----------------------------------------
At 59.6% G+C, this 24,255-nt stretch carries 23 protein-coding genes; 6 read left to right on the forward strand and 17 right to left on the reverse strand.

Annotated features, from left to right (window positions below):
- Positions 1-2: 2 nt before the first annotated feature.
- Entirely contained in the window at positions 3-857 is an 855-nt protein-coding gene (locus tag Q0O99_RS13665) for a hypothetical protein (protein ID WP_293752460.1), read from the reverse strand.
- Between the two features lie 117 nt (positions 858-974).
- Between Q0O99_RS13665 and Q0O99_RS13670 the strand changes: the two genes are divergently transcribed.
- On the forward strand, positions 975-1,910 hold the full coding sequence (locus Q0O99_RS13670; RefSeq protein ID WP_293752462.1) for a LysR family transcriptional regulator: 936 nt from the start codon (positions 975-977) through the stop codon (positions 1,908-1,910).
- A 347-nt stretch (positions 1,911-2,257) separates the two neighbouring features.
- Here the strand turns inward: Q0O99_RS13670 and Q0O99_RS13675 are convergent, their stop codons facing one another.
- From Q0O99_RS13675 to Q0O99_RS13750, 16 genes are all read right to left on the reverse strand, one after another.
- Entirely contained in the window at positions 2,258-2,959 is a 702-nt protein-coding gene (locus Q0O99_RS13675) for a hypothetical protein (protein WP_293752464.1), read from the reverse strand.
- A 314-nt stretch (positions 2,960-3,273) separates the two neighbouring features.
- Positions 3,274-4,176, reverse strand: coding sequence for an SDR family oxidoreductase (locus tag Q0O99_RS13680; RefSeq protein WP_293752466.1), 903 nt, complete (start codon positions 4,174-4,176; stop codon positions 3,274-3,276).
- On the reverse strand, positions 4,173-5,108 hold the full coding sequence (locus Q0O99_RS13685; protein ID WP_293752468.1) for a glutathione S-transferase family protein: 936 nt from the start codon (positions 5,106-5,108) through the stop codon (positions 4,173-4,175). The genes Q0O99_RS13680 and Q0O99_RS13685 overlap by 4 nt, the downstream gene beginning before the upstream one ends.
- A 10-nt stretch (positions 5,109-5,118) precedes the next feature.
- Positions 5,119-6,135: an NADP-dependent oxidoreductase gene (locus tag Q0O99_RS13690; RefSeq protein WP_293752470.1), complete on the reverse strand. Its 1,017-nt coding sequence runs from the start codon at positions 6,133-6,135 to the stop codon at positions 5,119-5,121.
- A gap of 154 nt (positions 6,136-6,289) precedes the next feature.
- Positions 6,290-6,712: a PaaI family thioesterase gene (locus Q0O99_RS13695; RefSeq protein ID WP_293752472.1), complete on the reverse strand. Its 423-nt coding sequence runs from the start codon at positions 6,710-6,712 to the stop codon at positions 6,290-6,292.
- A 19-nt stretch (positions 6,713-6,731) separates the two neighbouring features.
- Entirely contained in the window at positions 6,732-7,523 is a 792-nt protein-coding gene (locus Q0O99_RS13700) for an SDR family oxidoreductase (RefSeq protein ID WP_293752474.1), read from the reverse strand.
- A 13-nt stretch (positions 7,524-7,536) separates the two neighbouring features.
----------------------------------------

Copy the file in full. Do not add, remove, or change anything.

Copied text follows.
At 59.6% G+C, this 24,255-nt stretch carries 23 protein-coding genes; 6 read left to right on the forward strand and 17 right to left on the reverse strand.

Annotated features, from left to right (window positions below):
- Positions 1-2: 2 nt before the first annotated feature.
- Entirely contained in the window at positions 3-857 is an 855-nt protein-coding gene (locus tag Q0O99_RS13665) for a hypothetical protein (protein ID WP_293752460.1), read from the reverse strand.
- Between the two features lie 117 nt (positions 858-974).
- Between Q0O99_RS13665 and Q0O99_RS13670 the strand changes: the two genes are divergently transcribed.
- On the forward strand, positions 975-1,910 hold the full coding sequence (locus Q0O99_RS13670; RefSeq protein ID WP_293752462.1) for a LysR family transcriptional regulator: 936 nt from the start codon (positions 975-977) through the stop codon (positions 1,908-1,910).
- A 347-nt stretch (positions 1,911-2,257) separates the two neighbouring features.
- Here the strand turns inward: Q0O99_RS13670 and Q0O99_RS13675 are convergent, their stop codons facing one another.
- From Q0O99_RS13675 to Q0O99_RS13750, 16 genes are all read right to left on the reverse strand, one after another.
- Entirely contained in the window at positions 2,258-2,959 is a 702-nt protein-coding gene (locus Q0O99_RS13675) for a hypothetical protein (protein WP_293752464.1), read from the reverse strand.
- A 314-nt stretch (positions 2,960-3,273) separates the two neighbouring features.
- Positions 3,274-4,176, reverse strand: coding sequence for an SDR family oxidoreductase (locus tag Q0O99_RS13680; RefSeq protein WP_293752466.1), 903 nt, complete (start codon positions 4,174-4,176; stop codon positions 3,274-3,276).
- On the reverse strand, positions 4,173-5,108 hold the full coding sequence (locus Q0O99_RS13685; protein ID WP_293752468.1) for a glutathione S-transferase family protein: 936 nt from the start codon (positions 5,106-5,108) through the stop codon (positions 4,173-4,175). The genes Q0O99_RS13680 and Q0O99_RS13685 overlap by 4 nt, the downstream gene beginning before the upstream one ends.
- A 10-nt stretch (positions 5,109-5,118) precedes the next feature.
- Positions 5,119-6,135: an NADP-dependent oxidoreductase gene (locus tag Q0O99_RS13690; RefSeq protein WP_293752470.1), complete on the reverse strand. Its 1,017-nt coding sequence runs from the start codon at positions 6,133-6,135 to the stop codon at positions 5,119-5,121.
- A gap of 154 nt (positions 6,136-6,289) precedes the next feature.
- Positions 6,290-6,712: a PaaI family thioesterase gene (locus Q0O99_RS13695; RefSeq protein ID WP_293752472.1), complete on the reverse strand. Its 423-nt coding sequence runs from the start codon at positions 6,710-6,712 to the stop codon at positions 6,290-6,292.
- A 19-nt stretch (positions 6,713-6,731) separates the two neighbouring features.
- Entirely contained in the window at positions 6,732-7,523 is a 792-nt protein-coding gene (locus Q0O99_RS13700) for an SDR family oxidoreductase (RefSeq protein ID WP_293752474.1), read from the reverse strand.
- A 13-nt stretch (positions 7,524-7,536) separates the two neighbouring features.